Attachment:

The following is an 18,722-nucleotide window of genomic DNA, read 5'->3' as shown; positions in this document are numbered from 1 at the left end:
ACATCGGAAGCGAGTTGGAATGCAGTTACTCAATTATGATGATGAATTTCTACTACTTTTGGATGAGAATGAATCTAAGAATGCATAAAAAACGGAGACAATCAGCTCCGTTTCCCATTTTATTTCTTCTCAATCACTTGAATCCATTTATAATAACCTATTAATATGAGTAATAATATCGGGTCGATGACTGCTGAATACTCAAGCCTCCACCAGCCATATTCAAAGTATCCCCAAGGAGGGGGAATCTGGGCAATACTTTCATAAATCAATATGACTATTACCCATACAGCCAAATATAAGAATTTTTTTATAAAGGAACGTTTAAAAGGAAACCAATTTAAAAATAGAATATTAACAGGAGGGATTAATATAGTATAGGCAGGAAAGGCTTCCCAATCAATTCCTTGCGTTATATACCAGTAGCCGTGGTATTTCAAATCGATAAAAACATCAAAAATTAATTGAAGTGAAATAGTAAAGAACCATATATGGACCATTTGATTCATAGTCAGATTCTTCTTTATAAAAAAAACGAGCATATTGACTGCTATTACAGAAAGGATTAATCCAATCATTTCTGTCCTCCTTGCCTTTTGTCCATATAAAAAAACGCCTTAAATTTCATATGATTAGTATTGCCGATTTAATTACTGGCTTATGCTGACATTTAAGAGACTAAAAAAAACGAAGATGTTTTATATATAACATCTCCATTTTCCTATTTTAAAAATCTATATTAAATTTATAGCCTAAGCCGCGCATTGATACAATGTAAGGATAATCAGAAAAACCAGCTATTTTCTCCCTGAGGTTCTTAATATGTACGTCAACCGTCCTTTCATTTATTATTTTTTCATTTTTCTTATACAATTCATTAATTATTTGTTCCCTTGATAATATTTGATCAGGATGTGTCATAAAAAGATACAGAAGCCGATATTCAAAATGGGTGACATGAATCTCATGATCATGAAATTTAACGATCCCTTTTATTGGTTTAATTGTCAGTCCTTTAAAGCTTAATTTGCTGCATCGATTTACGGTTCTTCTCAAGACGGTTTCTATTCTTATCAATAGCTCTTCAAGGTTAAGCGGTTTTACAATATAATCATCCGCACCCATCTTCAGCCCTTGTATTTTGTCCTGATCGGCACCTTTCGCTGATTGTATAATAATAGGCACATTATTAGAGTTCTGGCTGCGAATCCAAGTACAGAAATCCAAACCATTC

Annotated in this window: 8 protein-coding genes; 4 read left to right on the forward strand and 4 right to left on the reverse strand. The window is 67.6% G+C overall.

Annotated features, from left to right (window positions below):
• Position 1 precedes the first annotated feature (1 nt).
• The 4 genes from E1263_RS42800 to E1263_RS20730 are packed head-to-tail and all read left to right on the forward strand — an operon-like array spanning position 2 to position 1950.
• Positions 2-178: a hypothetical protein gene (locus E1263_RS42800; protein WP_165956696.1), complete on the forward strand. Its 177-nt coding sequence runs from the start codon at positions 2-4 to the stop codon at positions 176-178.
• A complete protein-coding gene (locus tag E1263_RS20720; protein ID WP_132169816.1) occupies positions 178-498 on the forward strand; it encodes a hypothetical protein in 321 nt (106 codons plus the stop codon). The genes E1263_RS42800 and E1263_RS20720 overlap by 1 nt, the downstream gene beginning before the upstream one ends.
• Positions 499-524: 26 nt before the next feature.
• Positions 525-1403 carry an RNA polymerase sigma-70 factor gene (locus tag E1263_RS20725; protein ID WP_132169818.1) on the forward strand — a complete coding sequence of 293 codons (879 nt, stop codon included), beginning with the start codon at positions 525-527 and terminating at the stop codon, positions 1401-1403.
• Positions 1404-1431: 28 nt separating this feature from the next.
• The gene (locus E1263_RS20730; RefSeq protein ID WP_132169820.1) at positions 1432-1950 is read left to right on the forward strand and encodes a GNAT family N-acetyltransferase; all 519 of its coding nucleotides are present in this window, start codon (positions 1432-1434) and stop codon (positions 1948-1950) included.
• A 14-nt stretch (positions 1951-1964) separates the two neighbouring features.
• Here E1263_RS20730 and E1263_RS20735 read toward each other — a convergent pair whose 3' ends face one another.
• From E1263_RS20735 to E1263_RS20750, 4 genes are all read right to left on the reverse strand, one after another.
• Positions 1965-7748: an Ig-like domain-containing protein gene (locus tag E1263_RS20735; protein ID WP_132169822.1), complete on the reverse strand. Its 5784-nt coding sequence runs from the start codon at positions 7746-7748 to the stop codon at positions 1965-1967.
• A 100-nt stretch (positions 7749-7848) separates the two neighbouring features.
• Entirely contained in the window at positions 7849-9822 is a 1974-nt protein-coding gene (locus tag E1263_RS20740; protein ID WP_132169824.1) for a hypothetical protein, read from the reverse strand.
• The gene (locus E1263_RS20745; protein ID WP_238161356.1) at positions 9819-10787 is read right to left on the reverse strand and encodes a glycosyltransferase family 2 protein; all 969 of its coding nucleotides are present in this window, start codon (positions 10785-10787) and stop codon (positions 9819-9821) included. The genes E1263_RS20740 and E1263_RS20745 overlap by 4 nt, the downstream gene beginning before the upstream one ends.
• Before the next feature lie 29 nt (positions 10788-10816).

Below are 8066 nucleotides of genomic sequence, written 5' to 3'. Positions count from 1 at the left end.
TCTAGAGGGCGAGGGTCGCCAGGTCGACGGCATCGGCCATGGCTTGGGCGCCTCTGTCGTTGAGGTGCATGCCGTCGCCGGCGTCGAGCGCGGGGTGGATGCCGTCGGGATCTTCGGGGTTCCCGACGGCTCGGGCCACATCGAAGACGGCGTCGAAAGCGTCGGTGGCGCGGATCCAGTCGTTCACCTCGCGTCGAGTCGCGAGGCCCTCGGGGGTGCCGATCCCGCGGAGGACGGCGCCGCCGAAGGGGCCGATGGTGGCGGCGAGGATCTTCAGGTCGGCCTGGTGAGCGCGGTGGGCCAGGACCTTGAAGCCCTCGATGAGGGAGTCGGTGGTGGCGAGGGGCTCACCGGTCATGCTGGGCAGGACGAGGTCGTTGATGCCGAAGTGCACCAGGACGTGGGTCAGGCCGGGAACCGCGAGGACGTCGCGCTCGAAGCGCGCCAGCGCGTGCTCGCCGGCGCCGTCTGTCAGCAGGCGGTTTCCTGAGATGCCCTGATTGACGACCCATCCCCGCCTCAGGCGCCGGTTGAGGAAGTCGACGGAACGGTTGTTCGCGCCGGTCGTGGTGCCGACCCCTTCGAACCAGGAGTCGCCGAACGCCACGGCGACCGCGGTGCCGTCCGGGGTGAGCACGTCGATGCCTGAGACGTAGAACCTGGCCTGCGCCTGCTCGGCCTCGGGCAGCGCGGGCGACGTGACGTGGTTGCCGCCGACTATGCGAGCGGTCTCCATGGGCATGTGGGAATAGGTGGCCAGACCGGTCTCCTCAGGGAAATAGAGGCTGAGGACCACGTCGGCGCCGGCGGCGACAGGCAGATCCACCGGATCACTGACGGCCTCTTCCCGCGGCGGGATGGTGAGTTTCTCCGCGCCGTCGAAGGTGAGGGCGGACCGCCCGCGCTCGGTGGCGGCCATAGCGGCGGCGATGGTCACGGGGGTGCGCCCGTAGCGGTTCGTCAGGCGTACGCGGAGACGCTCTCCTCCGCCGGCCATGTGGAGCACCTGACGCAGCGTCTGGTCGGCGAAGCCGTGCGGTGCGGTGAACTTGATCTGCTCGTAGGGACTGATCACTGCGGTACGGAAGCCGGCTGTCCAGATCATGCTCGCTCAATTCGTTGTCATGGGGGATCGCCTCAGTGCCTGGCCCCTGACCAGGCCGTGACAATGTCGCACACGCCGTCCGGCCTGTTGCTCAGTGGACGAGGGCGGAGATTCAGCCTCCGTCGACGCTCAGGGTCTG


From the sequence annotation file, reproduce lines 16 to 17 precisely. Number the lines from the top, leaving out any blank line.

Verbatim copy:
• Positions 1965-7748: an Ig-like domain-containing protein gene (locus tag E1263_RS20735; protein ID WP_132169822.1), complete on the reverse strand. Its 5784-nt coding sequence runs from the start codon at positions 7746-7748 to the stop codon at positions 1965-1967.
• A 100-nt stretch (positions 7749-7848) separates the two neighbouring features.